Gratitude Revolution

Are these boots made for walking all over me?
For not the first time in my exploration of Buddhist philosophy I was presented with the phrase “This does not mean being a doormat”.

I'm not really sure what this means.

Buddhism calls for compassion and gratitude above all else. This seems a worthy goal.

But sometimes in practice it can lead to a feeling of self depreciation.

Can we cultivate compassion for a person or situation in which we are being treated badly? Is that even appropriate?

Sometimes don't you need some fire, a bit of temper to ensure you are treated well?

Gloria Steinem once said “Gratitude does not breed revolution.”

She was responding to a comment about todays young women lacking gratitude for the fight of their forebears.

But it resonated with me in a different context. And it stuck like a thorn in my side, a constant niggle each time I attempted to create gratitude in a situation that perhaps rather called for a little revolution.

Buddhists define love as seeking happiness for the other.

Which is beautiful. And also scary.

Because it calls for you cease searching for your own happiness and rather work towards the happiness of others.

It also suggests that you entrust others to serve your happiness.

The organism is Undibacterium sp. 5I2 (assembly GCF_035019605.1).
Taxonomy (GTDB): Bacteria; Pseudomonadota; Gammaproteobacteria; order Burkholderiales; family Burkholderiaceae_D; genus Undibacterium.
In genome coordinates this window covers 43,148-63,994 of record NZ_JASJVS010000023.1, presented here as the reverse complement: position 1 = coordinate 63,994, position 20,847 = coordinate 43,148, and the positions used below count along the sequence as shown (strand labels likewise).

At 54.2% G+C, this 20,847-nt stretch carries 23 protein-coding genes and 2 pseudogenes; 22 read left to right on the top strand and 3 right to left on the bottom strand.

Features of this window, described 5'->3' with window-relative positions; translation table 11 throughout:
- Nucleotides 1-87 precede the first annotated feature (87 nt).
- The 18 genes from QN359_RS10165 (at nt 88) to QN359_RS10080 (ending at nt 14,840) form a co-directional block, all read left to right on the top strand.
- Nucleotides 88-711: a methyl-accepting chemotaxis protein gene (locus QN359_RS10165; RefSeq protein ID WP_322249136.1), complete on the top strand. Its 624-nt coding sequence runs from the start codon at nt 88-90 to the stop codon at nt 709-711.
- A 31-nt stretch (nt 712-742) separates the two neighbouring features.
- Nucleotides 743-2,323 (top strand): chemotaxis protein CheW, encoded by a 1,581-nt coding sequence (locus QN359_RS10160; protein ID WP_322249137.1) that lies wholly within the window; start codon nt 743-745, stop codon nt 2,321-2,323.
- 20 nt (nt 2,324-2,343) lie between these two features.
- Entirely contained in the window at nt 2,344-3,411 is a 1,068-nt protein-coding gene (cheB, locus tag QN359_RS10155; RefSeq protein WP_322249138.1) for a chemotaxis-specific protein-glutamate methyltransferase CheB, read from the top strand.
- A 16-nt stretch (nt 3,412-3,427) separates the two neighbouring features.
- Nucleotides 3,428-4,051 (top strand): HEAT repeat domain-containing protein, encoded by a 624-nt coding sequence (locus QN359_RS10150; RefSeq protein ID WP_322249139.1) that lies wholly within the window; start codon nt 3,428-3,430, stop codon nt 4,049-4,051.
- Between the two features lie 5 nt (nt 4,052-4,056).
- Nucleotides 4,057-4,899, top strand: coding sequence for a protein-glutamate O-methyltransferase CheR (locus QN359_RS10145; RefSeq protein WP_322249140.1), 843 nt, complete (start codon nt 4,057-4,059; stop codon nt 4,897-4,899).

And what if they don't? What if you work towards creating happiness for another but they don't make that same commitment to you? Are you not then being a bit of a doormat?

The Dalai Lama doesn't seem like a doormat. Not exactly a pushover.

He has maintained his cause and that of his people with vigilance and perseverance for over fifty years.

Resilience. Patience. Compassion. And gratitude.

He has often said he is grateful to the Chinese – for teaching him patience. That's a pretty interesting perspective on Tibet/China relations.

Perhaps it comes down to relinquishing control. Taking responsibility for our own behaviour while letting others be responsible for theirs.

This does not mean accepting injustice. But it may mean developing increased resilience.

This does not mean tolerating acrimony. But it may mean reacting with greater patience.

This may mean cultivating compassion and gratitude in adversity.

But this does not mean being a doormat.

****************************************************************
One Small Life. Reflections from my imperfect existence. My mistakes. My lessons. And my journey towards giving myself permission to do the things I love. Updated Sunday mornings. Enjoy.
Blog: http://onesmalllifeblog.blogspot.com.au/
Pinterest: http://pinterest.com/onesmalllife/

Add a Blog